The Pretenders – Relentless

Chrissie Hynde’s voice has always curled with contempt and sorrow, curt dismissal and self-critique. An ache is inbuilt, adding patented, wry hurt to the brisk, chiming pop of the Pretenders’ ’70s and ’80s hit parade. The band have meanwhile maintained creative consistency, proudly declared in the setlists of this year’s club tour, which sifted gold of comparable lustre from their songbook.

That voice, like Hynde’s wiry, shaggy-haired silhouette, never really changes, though her writing hasn’t clung to youth. Turning 71 doesn’t mean, either, that Relentless joins the post-Time Out Of Mind genre of rockers stoutly confronting the Grim Reaper. Instead, Hynde and guitarist/co-writer James Walbourne have slowed their music down to take forensically precise snapshots of regret and dismay, as if dissecting emotional car crashes. Relentless often exists in sun-baked climes, dry heat making the singer squint to see the worst, searing air burning off delusion in pitilessly clear sky. “From San Francisco to Sydney, there’s no rain,” Hynde sings on “Your House Is On Fire”. Even “The Orlando Hotel in late November” in “The Promise Of Love”, with snow laying thick, offers only a different colour of piercing clarity. Lyrics about a world in turmoil, from climate change to national decline, become symptomatic backdrops for personal entropy. At the same time, as the album title suggests, this potent work leaves the current Pretenders fiercely resurgent.

“I must be going through a metamorphosis/A senile dementia or some kind of psychosis,” is how Hynde starts opener “Losing My Sense Of Taste”, over glowering storms of guitar. “I don’t even care about rock’n’roll/All of my favourites feel tired and old.” A major rock star equably pondering senility is less startling than the thought of Hynde losing the faith that first took her out of Akron, Ohio, driven by dreams of Brian Jones into London punk’s nascent heart. “I must be going through the motions at best,” she fears, before the next line’s relief: “I thought of you so much that it caused me unrest”. If her equilibrium is only unbalanced by a failed affair, while Walbourne’s guitars buck and squall regardless, maybe the grander claims are just a feint to write another love song. Yet the literary effect weds to the music, and doesn’t let up.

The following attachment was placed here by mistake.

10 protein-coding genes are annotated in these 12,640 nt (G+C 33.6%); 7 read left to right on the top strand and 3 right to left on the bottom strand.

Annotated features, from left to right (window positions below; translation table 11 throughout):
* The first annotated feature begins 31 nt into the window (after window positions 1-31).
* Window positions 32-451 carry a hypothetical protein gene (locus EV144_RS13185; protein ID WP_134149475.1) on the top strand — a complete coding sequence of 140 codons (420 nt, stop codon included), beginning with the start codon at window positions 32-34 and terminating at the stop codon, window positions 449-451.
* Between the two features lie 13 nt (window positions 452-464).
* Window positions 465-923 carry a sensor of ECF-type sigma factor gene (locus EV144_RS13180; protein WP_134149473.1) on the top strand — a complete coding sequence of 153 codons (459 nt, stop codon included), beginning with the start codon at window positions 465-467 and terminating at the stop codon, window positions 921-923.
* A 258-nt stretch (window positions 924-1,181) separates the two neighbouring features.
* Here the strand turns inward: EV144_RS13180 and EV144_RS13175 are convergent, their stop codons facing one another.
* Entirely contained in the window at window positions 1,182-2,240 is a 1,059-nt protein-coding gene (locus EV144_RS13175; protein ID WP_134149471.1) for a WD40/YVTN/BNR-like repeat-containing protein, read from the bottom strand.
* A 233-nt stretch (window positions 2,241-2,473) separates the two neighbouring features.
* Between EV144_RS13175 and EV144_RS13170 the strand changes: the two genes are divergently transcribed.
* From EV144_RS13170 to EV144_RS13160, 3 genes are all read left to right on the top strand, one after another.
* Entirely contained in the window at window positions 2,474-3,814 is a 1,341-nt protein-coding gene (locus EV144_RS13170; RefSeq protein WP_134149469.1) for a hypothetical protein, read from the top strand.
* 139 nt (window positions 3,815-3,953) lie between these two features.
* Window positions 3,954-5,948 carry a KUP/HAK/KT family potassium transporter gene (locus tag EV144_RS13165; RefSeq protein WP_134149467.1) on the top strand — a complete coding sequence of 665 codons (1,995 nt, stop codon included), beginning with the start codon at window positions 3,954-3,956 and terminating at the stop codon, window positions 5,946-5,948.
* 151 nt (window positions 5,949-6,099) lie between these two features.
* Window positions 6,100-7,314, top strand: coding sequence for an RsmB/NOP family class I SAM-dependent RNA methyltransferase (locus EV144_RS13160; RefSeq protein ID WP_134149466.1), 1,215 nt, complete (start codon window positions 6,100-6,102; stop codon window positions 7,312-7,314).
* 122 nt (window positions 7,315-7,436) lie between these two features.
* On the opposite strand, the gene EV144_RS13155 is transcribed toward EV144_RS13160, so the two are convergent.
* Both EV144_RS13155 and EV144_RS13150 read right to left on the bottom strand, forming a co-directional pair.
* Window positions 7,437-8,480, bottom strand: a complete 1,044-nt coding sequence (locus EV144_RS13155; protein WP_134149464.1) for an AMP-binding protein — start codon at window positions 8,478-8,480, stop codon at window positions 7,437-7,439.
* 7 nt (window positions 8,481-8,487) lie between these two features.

Guitars chime like classic Pretenders on “A Love”, as Hynde’s phrasing dips and soars, much as she mastered Dylan’s mazy words in her lockdown covers album, Standing In The Doorway. She assesses this song’s lover with sensuality and humour (“I’m not scared of your lovely mouth/It’s your words that get in the way, saying ordinary things…”). She’s not hemmed in thematically or linguistically by modern mores, viewing them through her own lens: “Domestic Silence” rhymes its title with “violence”, as the “hexed” singer is “blue one day and black the next”, the situation’s specifics mattering less to Hynde than immersion in another torrid romance. “I, I, I, I, I/Have one of those faces,” she truthfully concludes. Later, “Look Away” considers phone addiction over gently remorseless acoustic guitar. Avoiding septuagenarian incomprehension, the singer is fully implicated, begging to be saved from the virtual vortex. Sometimes she’d rather go blind, she states, than see childhood imaginations sullied. It’s a folk song, saved from foolishness by clenched vocal passion.

The Copa” takes place under “vicious sun”, perhaps involving a simple holiday romance which ends in the modern indignity of an airport security queue, Hynde’s shoes shucked in case she’s a terrorist, the lover gone when she turns round. Unfolding over languid guitar strums, Hynde groans and glides to the reverie’s end. “Your House Is On Fire” finds its protagonist not only in a burning world but at the end of the line, in a stately epic of decline and betrayal, friends lost, feedback frequencies swaying like a last siren call, Hynde singing with husky finality.

She often observes characters more than confessing, and treats even age’s indignity with hardboiled toughness, relishing the drama – part Bogie, part Bacall. “Just Let It Go” and “Vainglorious” seem to reflect wryly on her own situation, the former with swooningly romantic music and lyrical realism (“I just did my job, and kept my head down”), the latter a 2½-minute rock’n’roll flashback, haunted by Halloween ululations and PiL-like guitar. “To live forever,” she adds on “Let The Sun Come In”, “that’s the plan.”


Relentless’s last song, “I Think About You Daily”, also reflects in mature repose on a life much like Hynde’s, with pride (“I was in my prime/…I took my chance, and I won”), then regret about those left behind. Jonny Greenwood’s arrangement is crucial. On what’s basically a piano ballad, his murmuration of strings swoop and clash, interweaving with Hynde as she stretches words on a rueful wrack. She has crooned before, but the freight of intimate emotion here, letting low notes waver within the ferally alive arrangement, is masterful. Ending an album of looking back, this is the new prime of Chrissie Hynde.